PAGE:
Wellington City Council.
A report form Buller council team
leader, planning and policy Rachel
Townrow, to Wednesday ’s council
meeting advised the council to once
again defer making any further
That was until the appeals against
the policies from Wellington
and Waimakiri had reached a
resolution. Ms Townrow was
also advising council to park the
policy until guidance material on
LAPs, currently being prepared by
Local Government New Zealand,
and which would likely contain
information about the outcome
of the two appeals, had been
Ms Townrow said that the
Tasman appeal, brought against the
council’s plans by Hospitality New
Zealand, had since been dismissed.
Alcohol policy appeals
hold up Buller decision
Audit New Zealand says it is
satisfied with the West Coast
statements, despite the council’s
unbudgeted borrowing of about
The audit report said while the
council had shown it was complying
with its own financial limits, it had
also made “substantial unbudgeted
borrowing” for the Hokitika seawall
and the lower Waiho River works.
The council explained that the
unbudgeted loan “could not be
foreseen by the council, where we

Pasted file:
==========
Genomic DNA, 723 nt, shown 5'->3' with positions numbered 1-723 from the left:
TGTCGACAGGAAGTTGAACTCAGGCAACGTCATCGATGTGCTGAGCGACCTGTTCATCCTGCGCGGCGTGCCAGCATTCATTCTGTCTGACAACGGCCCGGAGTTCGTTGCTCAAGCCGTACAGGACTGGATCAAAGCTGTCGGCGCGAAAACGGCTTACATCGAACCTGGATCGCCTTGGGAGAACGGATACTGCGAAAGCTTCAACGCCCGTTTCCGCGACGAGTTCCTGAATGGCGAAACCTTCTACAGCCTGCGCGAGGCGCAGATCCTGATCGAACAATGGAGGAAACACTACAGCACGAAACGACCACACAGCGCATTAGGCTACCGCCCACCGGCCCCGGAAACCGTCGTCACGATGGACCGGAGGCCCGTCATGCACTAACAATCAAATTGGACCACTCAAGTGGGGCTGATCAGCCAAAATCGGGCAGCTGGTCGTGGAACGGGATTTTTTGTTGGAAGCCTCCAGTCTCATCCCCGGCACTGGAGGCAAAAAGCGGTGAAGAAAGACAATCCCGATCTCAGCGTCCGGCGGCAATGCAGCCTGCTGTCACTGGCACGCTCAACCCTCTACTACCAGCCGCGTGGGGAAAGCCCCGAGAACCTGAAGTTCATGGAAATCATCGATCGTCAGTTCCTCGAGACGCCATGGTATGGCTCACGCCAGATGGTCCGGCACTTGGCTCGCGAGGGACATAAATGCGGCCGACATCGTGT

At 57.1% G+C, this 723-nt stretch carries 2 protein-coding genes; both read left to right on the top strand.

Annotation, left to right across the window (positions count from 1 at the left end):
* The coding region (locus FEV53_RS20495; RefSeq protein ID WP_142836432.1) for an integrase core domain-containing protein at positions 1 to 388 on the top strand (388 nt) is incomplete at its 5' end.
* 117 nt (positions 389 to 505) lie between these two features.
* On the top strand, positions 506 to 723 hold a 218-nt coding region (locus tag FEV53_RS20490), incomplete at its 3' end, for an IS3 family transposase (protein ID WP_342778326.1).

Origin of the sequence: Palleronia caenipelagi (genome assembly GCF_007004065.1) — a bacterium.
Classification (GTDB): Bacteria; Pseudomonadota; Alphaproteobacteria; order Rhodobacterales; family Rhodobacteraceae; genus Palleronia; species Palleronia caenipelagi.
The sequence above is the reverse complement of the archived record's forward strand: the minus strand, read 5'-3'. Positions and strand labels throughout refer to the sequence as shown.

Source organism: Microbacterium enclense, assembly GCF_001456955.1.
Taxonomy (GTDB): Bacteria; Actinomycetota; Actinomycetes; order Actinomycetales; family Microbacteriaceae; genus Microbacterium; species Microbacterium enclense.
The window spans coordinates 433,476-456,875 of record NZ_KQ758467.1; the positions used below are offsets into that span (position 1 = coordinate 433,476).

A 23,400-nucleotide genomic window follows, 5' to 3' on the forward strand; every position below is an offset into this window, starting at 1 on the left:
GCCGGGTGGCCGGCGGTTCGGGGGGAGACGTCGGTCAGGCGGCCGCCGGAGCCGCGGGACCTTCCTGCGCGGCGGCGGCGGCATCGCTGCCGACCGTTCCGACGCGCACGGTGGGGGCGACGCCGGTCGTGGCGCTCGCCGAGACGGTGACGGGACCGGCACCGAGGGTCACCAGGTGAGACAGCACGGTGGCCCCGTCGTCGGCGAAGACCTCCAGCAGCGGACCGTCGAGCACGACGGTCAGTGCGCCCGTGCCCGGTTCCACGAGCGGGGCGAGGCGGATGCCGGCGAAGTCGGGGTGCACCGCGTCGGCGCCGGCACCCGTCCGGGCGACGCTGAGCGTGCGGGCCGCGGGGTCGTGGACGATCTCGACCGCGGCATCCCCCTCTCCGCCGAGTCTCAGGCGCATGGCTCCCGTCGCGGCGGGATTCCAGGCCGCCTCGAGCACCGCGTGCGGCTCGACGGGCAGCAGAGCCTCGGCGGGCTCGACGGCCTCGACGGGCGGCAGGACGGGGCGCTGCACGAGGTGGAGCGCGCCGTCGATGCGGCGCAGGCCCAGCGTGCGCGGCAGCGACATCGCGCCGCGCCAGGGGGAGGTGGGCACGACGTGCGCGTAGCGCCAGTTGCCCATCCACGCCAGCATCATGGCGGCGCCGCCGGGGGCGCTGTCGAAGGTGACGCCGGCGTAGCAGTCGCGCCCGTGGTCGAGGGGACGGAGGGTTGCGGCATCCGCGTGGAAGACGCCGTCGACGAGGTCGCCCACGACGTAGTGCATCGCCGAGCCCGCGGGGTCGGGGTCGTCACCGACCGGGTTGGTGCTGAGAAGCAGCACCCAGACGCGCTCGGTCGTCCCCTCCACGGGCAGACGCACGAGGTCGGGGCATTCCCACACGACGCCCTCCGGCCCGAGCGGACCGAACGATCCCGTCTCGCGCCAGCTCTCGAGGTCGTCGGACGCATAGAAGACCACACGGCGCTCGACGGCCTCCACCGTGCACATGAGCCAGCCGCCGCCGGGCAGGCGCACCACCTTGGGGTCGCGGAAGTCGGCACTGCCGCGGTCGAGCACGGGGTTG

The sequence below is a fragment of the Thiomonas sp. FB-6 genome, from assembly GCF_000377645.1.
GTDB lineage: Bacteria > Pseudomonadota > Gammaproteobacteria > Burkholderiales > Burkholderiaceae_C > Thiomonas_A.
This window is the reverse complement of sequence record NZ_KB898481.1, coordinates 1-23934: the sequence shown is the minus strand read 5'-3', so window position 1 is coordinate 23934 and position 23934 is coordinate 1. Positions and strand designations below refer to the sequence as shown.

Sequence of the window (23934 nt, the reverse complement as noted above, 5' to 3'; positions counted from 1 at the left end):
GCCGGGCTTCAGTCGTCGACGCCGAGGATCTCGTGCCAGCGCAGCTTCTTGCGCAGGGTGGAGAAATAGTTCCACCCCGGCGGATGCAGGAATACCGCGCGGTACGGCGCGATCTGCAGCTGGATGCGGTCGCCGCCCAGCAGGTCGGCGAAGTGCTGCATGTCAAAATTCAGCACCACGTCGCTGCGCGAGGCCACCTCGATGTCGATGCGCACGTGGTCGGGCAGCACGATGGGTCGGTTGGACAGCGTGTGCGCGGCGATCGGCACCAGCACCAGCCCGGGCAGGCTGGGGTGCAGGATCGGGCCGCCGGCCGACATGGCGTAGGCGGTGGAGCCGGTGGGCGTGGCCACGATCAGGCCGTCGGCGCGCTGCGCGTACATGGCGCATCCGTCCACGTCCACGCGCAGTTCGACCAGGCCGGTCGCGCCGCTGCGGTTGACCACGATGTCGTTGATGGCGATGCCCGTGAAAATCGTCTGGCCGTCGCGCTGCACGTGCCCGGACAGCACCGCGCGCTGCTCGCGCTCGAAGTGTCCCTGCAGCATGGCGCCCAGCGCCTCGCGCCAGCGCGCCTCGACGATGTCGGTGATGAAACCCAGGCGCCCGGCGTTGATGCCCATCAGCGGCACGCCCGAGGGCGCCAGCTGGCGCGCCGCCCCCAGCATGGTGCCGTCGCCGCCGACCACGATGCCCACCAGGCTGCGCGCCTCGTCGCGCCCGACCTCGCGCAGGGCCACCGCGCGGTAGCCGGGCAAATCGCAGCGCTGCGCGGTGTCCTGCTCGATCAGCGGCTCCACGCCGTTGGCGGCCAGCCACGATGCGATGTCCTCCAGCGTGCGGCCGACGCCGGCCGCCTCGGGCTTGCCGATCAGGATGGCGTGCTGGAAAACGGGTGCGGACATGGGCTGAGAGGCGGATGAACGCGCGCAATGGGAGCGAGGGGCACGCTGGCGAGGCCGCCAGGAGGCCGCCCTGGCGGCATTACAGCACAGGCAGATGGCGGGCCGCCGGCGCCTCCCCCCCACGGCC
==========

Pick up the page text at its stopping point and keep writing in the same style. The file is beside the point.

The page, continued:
are requested to finance unexpected
works there they are urgently
The report said that for the past
five years the council’s actual cash
flows had been “significantly
below ” the planned cash flows,
with negative cash flows from its
operations. That was mainly down
to the council using its investment
proceeds to subsidise its operations.
Auditors also pointed out that an
“area of concern” for the council was
the amount of unbilled for consent
work, currently in progress, which
However, after reviewing the age
and status of unbilled consents in
progress, they found that much
of the work had been on hold for
Audit NZ recommended that
consents which were no longer
moving for ward should be closed,
with the expenses for work done
to date invoiced and recovered. The
council said it had hired a chartered
accountancy firm to carry out that
Auditors also recommended that
the council sought a solution to
analyse those who were in rates
debt to the council. In response
the council said that it would be
producing a report showing the
levels of rate debt over the past six
Audit NZ satisfied with
regional council statements